1. RSV-positive infants were significantly less likely to have an SBI than those who tested negative (7% vs. 12.5%, RR 0.6, p < .05) and at reduced risk for SBI (OR 0.58).
2. Infants <28 days old were significantly more likely to have an SBI than older infants (10.1% vs. 5.5%).
Original Date of Publication: June 2004
Study Rundown: Serious bacterial infections (SBIs) such as meningitis and bacteremia, are sources of significant morbidity and mortality in febrile infants under two months of age. While many studies had investigated the risk factors for SBIs, at the time of this study, no researchers had investigated the potential interaction of viral infection in febrile infants on simultaneous SBI. This study investigated the risk of SBI in febrile infants diagnosed with respiratory syncytial virus (RSV) infections. RSV was associated with a reduced risk of concurrent SBI; however, many RSV-positive infants had simultaneous urinary tract infections and younger infants (<28 days old) were found to have statistically similar SBI rates regardless of RSV positivity. Potential clinical implications of this study include limiting testing for infants >1 month of age with RSV to urinalysis only, while continuing a full workup for younger infants regardless of their viral status.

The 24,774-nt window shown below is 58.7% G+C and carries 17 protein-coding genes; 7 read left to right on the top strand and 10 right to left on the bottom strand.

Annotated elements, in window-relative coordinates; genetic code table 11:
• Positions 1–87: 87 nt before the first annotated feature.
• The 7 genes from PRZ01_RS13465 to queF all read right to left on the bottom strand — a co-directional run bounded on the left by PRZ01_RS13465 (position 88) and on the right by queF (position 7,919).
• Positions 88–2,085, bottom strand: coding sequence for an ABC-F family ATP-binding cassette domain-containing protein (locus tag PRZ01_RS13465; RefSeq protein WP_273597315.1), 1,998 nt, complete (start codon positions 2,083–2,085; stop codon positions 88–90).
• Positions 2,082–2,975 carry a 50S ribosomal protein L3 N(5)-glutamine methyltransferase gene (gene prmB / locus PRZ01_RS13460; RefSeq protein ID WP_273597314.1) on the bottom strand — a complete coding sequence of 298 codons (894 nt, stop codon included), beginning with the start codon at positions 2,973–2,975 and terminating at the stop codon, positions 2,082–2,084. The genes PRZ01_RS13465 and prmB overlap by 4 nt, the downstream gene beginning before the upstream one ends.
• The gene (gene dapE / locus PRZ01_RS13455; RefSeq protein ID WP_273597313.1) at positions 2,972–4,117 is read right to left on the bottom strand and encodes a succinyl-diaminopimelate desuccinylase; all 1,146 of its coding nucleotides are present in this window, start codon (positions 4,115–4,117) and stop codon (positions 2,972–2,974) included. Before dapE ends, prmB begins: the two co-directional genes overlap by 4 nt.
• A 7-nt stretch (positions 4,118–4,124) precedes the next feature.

In-Depth [prospective cross-sectional study]: Data from 1,248 patients, <60 days of age and with rectal temperatures >38˚C, were gathered from 8 pediatric emergency departments (EDs) over a period of three years. Patients underwent a history and physical examination, rapid RSV testing by nasopharyngeal aspirate, and further workup, treatment, and imaging at the discretion of their physician. Data was analyzed by taking patient’s RSV status into account while also considering the presence of SBI defined as bacterial meningitis, bacteremia, urinary tract infection (UTI), or bacterial enteritis. 11.4% of all study participants were found to have SBI with 0.7% having bacterial meningitis, 2% having bacteremia, 9.1% having UTI, and 1.9% having bacterial enteritis. Infants who tested positive for RSV were significantly less likely to have an SBI than those who tested negative (7% vs. 12.5%, RR 0.6, p < .05). Further analysis indicated that RSV-positive patients were at significantly lower risk for SBI (OR 0.58). The highest concurrent bacterial infection was UTI, with 5.4% of RSV-positive infants having UTIs. In subanalysis, 82 RSV-positive infants <28 days old had SBIs, 6.1% of these infants had UTIs and 3.7% had bacteremia. There was no RSV-dependent significant difference between SBI rates in infants <28 days old. 187 RSV-positive infants 29-60 days old were found to have an SBI rate of 5.5%, all of which were UTIs. Infants <28 days old were significantly more likely to have an SBI than older infants (10.1% vs. 5.5%).
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